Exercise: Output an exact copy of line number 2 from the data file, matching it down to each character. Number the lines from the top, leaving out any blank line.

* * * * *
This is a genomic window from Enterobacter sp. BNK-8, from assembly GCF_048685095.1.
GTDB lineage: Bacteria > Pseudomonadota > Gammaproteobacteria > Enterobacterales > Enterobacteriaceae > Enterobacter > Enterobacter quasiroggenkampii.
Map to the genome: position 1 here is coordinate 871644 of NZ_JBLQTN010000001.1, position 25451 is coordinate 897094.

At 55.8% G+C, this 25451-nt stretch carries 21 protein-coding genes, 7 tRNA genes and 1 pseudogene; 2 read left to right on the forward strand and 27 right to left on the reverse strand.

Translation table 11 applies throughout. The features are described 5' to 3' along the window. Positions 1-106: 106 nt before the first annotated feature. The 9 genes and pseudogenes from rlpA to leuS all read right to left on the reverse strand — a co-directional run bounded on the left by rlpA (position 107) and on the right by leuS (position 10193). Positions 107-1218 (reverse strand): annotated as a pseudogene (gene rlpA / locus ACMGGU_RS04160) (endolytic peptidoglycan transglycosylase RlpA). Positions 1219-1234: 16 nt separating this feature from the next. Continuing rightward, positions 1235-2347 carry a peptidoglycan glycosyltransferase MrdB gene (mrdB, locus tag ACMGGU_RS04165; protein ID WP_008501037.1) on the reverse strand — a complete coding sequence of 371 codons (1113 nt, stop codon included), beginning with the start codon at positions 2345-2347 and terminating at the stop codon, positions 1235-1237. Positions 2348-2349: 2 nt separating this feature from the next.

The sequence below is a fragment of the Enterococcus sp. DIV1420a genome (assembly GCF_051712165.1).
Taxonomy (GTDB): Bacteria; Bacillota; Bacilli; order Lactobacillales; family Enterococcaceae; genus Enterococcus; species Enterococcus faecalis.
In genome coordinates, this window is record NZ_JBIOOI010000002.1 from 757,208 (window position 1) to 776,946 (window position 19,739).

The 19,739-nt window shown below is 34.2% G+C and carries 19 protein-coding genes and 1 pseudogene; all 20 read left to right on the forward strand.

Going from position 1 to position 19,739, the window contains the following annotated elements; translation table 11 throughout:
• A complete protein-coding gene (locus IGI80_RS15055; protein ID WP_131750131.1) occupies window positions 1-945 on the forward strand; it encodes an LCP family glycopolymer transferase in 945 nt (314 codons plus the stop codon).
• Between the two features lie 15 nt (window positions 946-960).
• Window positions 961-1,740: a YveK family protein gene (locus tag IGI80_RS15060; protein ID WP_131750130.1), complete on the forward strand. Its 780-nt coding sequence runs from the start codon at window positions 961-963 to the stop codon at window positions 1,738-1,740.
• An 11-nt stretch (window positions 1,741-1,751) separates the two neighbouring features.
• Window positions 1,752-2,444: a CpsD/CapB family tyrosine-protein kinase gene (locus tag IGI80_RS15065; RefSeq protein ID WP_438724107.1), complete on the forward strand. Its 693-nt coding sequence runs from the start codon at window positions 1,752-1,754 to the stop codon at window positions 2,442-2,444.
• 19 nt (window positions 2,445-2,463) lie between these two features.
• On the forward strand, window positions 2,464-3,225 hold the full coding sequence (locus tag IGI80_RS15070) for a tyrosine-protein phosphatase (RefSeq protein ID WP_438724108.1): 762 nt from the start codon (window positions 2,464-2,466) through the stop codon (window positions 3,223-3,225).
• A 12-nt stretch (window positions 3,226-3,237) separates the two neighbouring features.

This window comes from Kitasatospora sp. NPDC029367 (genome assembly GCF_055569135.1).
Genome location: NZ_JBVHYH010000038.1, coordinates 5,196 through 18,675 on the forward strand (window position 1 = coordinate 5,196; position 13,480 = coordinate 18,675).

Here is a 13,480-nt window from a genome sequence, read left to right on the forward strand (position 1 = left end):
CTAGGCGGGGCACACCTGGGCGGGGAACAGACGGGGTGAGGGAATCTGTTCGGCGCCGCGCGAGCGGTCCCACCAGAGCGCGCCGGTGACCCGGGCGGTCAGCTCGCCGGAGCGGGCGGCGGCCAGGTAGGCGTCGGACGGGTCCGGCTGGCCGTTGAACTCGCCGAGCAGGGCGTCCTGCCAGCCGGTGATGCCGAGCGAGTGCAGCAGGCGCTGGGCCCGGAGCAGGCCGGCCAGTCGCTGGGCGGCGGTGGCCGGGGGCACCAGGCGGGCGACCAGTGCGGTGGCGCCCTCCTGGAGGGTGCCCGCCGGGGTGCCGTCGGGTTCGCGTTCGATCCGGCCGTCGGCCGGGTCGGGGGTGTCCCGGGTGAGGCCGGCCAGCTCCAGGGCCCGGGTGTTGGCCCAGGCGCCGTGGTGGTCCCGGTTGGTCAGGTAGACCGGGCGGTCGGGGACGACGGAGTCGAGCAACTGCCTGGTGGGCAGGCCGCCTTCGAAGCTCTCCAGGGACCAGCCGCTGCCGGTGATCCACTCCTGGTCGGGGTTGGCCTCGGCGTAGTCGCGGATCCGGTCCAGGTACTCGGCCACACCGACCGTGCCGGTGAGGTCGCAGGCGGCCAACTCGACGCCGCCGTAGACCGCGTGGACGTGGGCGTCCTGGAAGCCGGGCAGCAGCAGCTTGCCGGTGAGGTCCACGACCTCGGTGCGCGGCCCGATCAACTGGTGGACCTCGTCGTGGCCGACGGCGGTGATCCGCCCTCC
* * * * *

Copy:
GTDB lineage: Bacteria > Pseudomonadota > Gammaproteobacteria > Enterobacterales > Enterobacteriaceae > Enterobacter > Enterobacter quasiroggenkampii.